Despite receiving final approval for captive legislation only in October of last year, North Carolina licensed three captives and a protected cell insurance company by the close of 2013, with a speed of turn-around commended by Thomas Adams, president and CEO of the North Carolina Captive Insurance Association.
Adams, whose association was formed in May of 2013, said of the state’s recent successes in the captive area: “We are pleased that the NCDOI has licensed North Carolina’s first companies and did so before the close of 2013, making good the promise to move swiftly on license applications in the state.”
Adams said that the North Carolina Captive Insurance Association (NCCIA) had worked closely with the North Carolina Department of Insurance (NCDOI) and legislative leaders to enact captive legislation, which received final approval from the administration of Governor Pat McCrory in October.
“The speed of the Department staff in reviewing and approving this first batch of applications in about a month is a testament to the state’s desire to be a business friendly place to domicile captives. It also makes a strong statement that NCDOI is committed to make that desire a reality”, said Adams.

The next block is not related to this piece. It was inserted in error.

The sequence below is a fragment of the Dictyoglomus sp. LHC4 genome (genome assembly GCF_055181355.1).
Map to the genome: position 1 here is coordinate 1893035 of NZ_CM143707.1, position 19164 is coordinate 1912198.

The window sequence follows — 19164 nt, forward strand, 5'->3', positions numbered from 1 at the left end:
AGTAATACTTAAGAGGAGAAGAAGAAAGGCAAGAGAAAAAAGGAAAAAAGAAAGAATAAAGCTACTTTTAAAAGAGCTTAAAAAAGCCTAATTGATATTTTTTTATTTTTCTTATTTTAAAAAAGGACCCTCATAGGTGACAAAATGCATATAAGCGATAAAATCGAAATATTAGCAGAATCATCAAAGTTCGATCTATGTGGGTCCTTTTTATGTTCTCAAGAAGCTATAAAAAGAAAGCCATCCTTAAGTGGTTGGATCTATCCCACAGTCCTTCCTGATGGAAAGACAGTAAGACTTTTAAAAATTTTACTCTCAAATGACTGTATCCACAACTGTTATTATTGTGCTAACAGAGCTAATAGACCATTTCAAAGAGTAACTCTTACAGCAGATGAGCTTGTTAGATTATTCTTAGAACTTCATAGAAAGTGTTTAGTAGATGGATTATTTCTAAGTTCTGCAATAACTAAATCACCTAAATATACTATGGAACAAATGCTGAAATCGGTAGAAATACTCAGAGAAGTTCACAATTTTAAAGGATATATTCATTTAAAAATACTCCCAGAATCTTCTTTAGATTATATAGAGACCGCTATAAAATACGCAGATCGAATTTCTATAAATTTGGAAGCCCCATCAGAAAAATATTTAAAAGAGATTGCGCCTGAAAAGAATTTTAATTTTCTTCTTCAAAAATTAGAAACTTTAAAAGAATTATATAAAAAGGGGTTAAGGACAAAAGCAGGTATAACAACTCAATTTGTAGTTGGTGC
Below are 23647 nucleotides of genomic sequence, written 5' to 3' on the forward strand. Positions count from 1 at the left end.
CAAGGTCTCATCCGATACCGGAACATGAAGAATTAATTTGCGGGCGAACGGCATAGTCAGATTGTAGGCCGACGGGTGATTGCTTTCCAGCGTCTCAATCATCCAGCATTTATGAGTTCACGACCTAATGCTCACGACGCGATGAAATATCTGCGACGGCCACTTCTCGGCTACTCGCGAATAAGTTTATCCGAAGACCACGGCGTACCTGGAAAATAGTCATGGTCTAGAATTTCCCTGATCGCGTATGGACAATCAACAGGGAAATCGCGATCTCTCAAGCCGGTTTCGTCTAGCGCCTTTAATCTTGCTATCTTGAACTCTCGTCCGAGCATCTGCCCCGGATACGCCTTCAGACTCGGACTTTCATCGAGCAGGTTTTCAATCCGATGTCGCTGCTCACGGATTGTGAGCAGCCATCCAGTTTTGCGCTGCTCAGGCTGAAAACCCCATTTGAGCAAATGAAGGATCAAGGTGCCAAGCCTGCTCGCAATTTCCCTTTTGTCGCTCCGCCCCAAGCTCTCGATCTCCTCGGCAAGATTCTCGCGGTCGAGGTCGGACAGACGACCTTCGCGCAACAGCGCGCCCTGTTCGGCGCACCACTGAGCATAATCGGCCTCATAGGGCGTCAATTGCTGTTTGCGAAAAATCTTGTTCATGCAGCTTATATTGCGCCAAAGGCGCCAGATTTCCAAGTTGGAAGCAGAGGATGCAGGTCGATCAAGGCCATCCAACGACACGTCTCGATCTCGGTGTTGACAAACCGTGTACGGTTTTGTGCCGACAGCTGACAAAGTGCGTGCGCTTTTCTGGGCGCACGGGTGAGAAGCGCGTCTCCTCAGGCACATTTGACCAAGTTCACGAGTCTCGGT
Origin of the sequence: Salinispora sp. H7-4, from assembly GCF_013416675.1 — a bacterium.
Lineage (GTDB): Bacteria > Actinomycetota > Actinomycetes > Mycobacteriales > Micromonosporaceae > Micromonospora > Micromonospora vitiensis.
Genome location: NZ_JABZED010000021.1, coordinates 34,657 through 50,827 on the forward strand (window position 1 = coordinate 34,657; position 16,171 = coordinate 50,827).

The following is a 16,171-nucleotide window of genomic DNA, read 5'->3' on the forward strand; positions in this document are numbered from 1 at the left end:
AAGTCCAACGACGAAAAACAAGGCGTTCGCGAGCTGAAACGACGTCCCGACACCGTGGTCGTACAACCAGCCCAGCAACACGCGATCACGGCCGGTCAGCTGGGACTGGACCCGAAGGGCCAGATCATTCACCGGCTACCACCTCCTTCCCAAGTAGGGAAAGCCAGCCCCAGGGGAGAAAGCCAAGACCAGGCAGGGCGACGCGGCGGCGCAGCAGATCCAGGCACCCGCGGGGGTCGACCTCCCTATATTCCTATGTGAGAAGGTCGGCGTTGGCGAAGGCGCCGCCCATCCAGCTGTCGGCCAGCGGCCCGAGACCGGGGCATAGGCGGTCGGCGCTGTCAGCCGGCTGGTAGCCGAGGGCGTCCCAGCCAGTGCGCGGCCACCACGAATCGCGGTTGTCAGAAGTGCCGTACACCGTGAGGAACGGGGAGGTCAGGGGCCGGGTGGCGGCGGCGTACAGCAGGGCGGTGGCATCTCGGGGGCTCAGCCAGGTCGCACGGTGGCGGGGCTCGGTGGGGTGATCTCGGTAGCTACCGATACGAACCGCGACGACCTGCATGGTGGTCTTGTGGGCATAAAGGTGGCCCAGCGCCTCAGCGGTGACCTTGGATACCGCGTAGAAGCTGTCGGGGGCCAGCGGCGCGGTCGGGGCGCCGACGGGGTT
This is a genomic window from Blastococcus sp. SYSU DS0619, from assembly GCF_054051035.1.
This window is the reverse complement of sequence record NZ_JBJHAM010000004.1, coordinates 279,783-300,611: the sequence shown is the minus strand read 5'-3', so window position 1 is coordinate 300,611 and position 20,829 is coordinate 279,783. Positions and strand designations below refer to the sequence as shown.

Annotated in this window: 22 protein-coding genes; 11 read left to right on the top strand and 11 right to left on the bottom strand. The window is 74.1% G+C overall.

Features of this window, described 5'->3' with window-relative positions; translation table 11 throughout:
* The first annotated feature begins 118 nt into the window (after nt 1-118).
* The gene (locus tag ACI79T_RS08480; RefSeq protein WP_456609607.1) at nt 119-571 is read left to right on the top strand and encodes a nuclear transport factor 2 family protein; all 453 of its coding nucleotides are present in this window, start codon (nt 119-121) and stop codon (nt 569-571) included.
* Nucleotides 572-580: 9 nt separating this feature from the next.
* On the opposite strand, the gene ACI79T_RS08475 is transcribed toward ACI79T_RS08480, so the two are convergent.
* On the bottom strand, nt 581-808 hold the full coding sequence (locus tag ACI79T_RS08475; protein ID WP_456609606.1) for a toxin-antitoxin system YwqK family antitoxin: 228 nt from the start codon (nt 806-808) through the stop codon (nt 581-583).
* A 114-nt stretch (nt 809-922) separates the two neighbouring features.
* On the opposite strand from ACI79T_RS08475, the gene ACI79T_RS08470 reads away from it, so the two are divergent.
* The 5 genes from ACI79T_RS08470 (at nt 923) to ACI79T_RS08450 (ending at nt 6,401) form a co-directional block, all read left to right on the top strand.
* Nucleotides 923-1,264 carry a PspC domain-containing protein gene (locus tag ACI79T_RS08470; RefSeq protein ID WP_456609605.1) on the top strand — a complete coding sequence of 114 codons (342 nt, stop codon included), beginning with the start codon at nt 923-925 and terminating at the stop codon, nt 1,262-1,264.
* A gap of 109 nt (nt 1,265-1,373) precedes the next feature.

North Carolina has been able to attract captives from both within the state and from elsewhere in the US. North Carolina, it would seem, is not simply concentrating on those entrants looking to the ‘home state advantage’ as a key reason behind their domicile decision, but is keen to develop a significant footprint in the US.
North Carolina has focused very much on the economic benefits of retaining local companies and bringing other captives to the state. As Alex Webb, chairman of the NCCIA explained, “from these early licenses it is apparent that the legislature was right that captives are a true aid to economic development. We are gratified that companies, so early in the development of North Carolina’s captive insurance industry are locating in our state and there is a growing realization instate that you should look at the economic advantages of captive insurance and locating that business in North Carolina.”
North Carolina, captive insurance, formations, legislation